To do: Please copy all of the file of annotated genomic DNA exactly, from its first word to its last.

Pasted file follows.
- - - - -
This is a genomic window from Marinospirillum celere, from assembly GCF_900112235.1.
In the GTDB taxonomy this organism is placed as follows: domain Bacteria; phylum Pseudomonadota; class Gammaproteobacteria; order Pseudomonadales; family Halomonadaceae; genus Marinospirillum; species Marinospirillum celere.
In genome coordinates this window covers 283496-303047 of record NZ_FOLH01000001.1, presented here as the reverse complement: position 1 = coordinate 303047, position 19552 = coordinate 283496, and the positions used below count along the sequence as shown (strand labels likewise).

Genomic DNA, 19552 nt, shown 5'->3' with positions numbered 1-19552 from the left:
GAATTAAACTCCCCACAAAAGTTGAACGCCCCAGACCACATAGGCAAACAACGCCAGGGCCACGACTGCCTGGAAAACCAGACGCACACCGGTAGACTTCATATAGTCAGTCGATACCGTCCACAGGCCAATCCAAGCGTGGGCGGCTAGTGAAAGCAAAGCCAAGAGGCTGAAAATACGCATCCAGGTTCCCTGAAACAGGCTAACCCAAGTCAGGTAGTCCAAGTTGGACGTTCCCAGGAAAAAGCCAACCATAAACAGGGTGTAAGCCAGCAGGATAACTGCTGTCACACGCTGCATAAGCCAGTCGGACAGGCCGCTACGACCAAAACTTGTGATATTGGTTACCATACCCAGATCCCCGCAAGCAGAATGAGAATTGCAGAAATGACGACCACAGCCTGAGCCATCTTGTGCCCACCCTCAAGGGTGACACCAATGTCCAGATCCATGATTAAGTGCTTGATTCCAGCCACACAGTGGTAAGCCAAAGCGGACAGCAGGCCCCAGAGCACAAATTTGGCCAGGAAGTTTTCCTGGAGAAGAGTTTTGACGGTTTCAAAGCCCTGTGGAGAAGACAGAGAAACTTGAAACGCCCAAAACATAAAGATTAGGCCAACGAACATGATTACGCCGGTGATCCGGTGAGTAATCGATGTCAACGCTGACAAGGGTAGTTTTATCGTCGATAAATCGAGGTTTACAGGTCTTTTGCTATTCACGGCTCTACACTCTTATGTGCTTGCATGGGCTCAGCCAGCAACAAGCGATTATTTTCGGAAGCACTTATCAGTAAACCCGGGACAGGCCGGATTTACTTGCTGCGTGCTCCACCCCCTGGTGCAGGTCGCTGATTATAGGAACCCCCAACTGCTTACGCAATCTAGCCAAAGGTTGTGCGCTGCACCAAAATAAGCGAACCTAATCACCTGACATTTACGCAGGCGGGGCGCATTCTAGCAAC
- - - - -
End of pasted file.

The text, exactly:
This is a genomic window from Marinospirillum celere, from assembly GCF_900112235.1.
In the GTDB taxonomy this organism is placed as follows: domain Bacteria; phylum Pseudomonadota; class Gammaproteobacteria; order Pseudomonadales; family Halomonadaceae; genus Marinospirillum; species Marinospirillum celere.
In genome coordinates this window covers 283496-303047 of record NZ_FOLH01000001.1, presented here as the reverse complement: position 1 = coordinate 303047, position 19552 = coordinate 283496, and the positions used below count along the sequence as shown (strand labels likewise).

Genomic DNA, 19552 nt, shown 5'->3' with positions numbered 1-19552 from the left:
GAATTAAACTCCCCACAAAAGTTGAACGCCCCAGACCACATAGGCAAACAACGCCAGGGCCACGACTGCCTGGAAAACCAGACGCACACCGGTAGACTTCATATAGTCAGTCGATACCGTCCACAGGCCAATCCAAGCGTGGGCGGCTAGTGAAAGCAAAGCCAAGAGGCTGAAAATACGCATCCAGGTTCCCTGAAACAGGCTAACCCAAGTCAGGTAGTCCAAGTTGGACGTTCCCAGGAAAAAGCCAACCATAAACAGGGTGTAAGCCAGCAGGATAACTGCTGTCACACGCTGCATAAGCCAGTCGGACAGGCCGCTACGACCAAAACTTGTGATATTGGTTACCATACCCAGATCCCCGCAAGCAGAATGAGAATTGCAGAAATGACGACCACAGCCTGAGCCATCTTGTGCCCACCCTCAAGGGTGACACCAATGTCCAGATCCATGATTAAGTGCTTGATTCCAGCCACACAGTGGTAAGCCAAAGCGGACAGCAGGCCCCAGAGCACAAATTTGGCCAGGAAGTTTTCCTGGAGAAGAGTTTTGACGGTTTCAAAGCCCTGTGGAGAAGACAGAGAAACTTGAAACGCCCAAAACATAAAGATTAGGCCAACGAACATGATTACGCCGGTGATCCGGTGAGTAATCGATGTCAACGCTGACAAGGGTAGTTTTATCGTCGATAAATCGAGGTTTACAGGTCTTTTGCTATTCACGGCTCTACACTCTTATGTGCTTGCATGGGCTCAGCCAGCAACAAGCGATTATTTTCGGAAGCACTTATCAGTAAACCCGGGACAGGCCGGATTTACTTGCTGCGTGCTCCACCCCCTGGTGCAGGTCGCTGATTATAGGAACCCCCAACTGCTTACGCAATCTAGCCAAAGGTTGTGCGCTGCACCAAAATAAGCGAACCTAATCACCTGACATTTACGCAGGCGGGGCGCATTCTAGCAAC